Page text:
The Civil Rights Movement- Protests

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    Civil Rights Movement- Protests

  • Brown v. Board of Education

    Brown v. Board of Education
    The Supreme Court rules on the landmark case Brown v. Board of Education of Topeka, Kans., unanimously agreeing that segregation in public schools is unconstitutional. The ruling paves the way for large-scale desegregation. The decision overturns the 1896 Plessy v. Ferguson ruling that sanctioned "separate but equal" segregation of the races, ruling that "separate educational facilities are inherently unequal." It is a victory for NAACP attorney Thurgood Marshall.
  • Montegomery Bus Boycott

    Montegomery Bus Boycott
    The Montgomery bus boycott was a 13-month mass protest that ended with the U.S. Supreme Court ruling that segregation on public buses is unconstitutional. The Montgomery Improvement Association (MIA) coordinated the boycott, and its president, Martin Luther King, Jr., became a prominent civil rights leader as international attention focused on Montgomery. The bus boycott demonstrated the potential for nonviolent mass protest to successfullychallenge racial segregation.
  • Woolworth's Sit In

    Woolworth's Sit In
    On February 1, 1960, four African American college students sat down at a lunch counter at Woolworth’s in Greensboro, North Carolina, and politely asked for service. Their request was refused. When asked to leave, they remained in their seats. Their passive resistance and peaceful sit-down demand helped ignite a youth-led movement to challenge racial inequality throughout the South.
  • Freedom Rides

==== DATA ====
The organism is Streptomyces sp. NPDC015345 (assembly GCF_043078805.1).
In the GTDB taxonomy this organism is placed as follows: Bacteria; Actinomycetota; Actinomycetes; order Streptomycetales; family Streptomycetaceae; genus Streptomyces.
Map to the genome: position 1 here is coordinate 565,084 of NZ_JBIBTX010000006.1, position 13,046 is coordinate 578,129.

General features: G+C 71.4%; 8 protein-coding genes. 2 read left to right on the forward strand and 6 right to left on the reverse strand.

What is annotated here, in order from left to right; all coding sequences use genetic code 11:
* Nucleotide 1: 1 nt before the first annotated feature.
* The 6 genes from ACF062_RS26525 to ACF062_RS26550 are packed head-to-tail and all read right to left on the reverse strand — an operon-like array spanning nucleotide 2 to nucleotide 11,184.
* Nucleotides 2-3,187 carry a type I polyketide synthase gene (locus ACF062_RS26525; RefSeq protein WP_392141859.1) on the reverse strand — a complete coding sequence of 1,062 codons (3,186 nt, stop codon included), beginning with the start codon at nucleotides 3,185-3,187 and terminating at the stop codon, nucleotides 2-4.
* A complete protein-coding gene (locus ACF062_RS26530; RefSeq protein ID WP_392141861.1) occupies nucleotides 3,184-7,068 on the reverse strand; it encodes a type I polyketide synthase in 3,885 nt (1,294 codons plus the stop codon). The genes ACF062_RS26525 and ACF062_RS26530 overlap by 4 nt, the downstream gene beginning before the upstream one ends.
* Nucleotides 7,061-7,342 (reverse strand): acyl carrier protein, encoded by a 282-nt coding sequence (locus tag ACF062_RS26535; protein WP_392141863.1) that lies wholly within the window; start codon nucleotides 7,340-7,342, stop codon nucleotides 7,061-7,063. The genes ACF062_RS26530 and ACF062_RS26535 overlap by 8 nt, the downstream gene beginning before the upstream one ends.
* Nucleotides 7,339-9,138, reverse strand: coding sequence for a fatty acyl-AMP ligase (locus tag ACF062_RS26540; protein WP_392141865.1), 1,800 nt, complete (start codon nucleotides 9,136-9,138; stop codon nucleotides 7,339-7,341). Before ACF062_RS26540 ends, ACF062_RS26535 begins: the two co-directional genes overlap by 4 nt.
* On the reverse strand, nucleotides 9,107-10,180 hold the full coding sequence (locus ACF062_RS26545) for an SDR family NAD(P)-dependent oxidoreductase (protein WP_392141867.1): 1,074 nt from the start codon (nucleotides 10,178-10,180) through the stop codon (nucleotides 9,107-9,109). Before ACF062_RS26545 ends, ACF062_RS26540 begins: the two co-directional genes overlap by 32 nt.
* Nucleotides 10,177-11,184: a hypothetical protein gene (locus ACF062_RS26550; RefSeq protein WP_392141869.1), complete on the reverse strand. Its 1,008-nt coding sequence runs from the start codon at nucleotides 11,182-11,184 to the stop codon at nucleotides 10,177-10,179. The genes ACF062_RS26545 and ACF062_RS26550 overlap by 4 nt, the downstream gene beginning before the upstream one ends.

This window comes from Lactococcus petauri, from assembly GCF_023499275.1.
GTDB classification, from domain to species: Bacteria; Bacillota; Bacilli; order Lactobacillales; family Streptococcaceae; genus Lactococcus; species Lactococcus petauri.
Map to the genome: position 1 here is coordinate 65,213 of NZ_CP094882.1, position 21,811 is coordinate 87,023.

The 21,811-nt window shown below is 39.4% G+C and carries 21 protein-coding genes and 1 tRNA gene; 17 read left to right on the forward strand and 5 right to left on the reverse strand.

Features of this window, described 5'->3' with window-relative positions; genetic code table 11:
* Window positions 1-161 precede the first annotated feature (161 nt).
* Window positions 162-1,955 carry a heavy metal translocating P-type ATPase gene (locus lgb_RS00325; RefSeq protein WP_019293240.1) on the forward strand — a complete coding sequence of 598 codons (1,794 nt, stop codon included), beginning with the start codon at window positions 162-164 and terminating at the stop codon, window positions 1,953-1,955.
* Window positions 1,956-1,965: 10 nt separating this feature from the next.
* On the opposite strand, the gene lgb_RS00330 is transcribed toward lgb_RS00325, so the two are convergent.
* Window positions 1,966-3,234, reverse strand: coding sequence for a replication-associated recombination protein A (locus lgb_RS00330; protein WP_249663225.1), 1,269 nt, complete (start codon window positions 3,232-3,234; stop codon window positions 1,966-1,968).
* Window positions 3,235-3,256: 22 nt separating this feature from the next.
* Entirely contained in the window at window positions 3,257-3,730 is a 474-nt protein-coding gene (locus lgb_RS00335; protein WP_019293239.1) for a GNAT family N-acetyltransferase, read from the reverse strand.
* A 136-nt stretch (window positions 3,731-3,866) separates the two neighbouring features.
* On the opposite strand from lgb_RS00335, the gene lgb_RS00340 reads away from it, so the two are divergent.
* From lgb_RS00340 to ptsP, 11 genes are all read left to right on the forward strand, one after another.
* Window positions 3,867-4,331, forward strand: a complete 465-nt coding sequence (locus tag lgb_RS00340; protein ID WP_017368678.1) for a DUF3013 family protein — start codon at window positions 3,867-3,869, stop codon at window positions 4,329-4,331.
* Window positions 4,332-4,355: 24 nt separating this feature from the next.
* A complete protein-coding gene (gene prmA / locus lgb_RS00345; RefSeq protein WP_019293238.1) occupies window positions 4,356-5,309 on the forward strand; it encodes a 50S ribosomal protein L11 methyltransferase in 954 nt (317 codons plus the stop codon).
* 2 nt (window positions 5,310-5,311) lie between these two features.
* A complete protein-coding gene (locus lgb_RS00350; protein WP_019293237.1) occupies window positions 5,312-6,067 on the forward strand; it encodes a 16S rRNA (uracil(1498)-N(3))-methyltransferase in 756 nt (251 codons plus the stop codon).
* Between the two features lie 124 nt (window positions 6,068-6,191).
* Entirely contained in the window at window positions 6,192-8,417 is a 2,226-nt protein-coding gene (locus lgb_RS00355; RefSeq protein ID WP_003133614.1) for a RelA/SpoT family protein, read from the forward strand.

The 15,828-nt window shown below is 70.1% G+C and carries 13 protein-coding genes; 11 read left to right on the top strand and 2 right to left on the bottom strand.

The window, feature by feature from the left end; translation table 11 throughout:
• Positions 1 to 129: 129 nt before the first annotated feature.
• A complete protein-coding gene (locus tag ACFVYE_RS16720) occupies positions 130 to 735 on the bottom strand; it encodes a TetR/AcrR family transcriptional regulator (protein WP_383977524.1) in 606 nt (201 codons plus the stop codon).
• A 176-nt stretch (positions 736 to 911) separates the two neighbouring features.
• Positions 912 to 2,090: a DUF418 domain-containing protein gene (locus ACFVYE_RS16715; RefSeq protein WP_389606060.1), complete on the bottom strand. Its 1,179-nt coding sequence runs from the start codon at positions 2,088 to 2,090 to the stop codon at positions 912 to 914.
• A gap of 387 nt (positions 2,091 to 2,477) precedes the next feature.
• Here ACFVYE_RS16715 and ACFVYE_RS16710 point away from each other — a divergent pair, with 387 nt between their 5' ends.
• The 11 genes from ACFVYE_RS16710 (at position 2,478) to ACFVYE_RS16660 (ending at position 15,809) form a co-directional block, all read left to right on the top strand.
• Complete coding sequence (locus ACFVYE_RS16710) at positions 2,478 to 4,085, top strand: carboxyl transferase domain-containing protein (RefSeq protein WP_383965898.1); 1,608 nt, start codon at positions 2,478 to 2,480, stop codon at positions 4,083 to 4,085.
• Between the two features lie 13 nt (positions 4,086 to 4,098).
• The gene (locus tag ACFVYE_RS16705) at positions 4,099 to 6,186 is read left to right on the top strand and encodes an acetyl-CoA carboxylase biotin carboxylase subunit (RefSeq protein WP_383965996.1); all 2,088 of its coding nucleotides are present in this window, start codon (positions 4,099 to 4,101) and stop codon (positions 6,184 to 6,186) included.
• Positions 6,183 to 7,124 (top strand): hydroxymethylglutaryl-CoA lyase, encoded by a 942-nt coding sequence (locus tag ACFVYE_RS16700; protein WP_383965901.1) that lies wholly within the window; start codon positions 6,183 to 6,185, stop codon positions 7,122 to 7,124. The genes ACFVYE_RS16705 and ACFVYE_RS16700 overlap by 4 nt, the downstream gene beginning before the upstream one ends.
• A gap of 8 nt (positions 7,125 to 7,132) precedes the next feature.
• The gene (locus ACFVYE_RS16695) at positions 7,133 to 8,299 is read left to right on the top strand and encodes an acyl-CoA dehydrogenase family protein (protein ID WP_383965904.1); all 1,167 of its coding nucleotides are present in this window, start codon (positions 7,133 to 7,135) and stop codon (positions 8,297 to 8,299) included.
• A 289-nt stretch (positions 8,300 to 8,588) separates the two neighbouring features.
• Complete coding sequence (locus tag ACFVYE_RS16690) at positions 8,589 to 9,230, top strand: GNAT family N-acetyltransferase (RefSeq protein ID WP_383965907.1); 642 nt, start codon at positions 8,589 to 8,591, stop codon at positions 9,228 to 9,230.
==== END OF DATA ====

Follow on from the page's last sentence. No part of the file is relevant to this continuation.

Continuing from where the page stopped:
Freedom Rides
    The first Freedom Ride took place on May 4, 1961 when seven blacks and six whites left Washington, D.C., on two public buses bound for the Deep South. They intended to test the Supreme Court's ruling in Boynton v. Virginia (1960), which declared segregation in interstate bus and rail stations unconstitutional.
  • Birmingham Children's March and Boycott

    Birmingham Children's March and Boycott
    The Children's Crusade was the name bestowed upon a march by hundreds of school students in Birmingham, Alabama, on May 2, May 3, and May 4, 1963, during the American Civil Rights Movement's Birmingham Campaign. Initiated and organized by Rev. James Bevel, the purpose of the march was to walk downtown to talk to the mayor about segregation in their city. Many children left their schools in order to be arrested, set free, and then to get arrested again the next day.
  • March on Washington

    March on Washington
    The March on Washington for Jobs and Freedom took place in Washington, D.C., on August 28, 1963. Attended by some 250,000 people, it was the largest demonstration ever seen in the nation's capital, and one of the first to have extensive television coverage. Nationwide outrage was sparked by media coverage of police actions in Birmingham, Alabama, where attack dogs and fire hoses were turned against protestors, many were in their early teens or younger. Martin Luther King, Jr., was arrested.
  • Selma to Montegomery March

    Selma to Montegomery March
    On "Bloody Sunday," March 7, 1965, some 600 civil rights marchers headed east out of Selma on U.S. Route 80. They got only as far as the Edmund Pettus Bridge six blocks away, where state and local lawmen attacked them with billy clubs and tear gas and drove them back into Selma. Two days later on March 9, Martin Luther King, Jr., led a "symbolic" march to the bridge. Then civil rights leaders sought court protection for a third, full-scale march from Selma to the state capitol in Montgomery.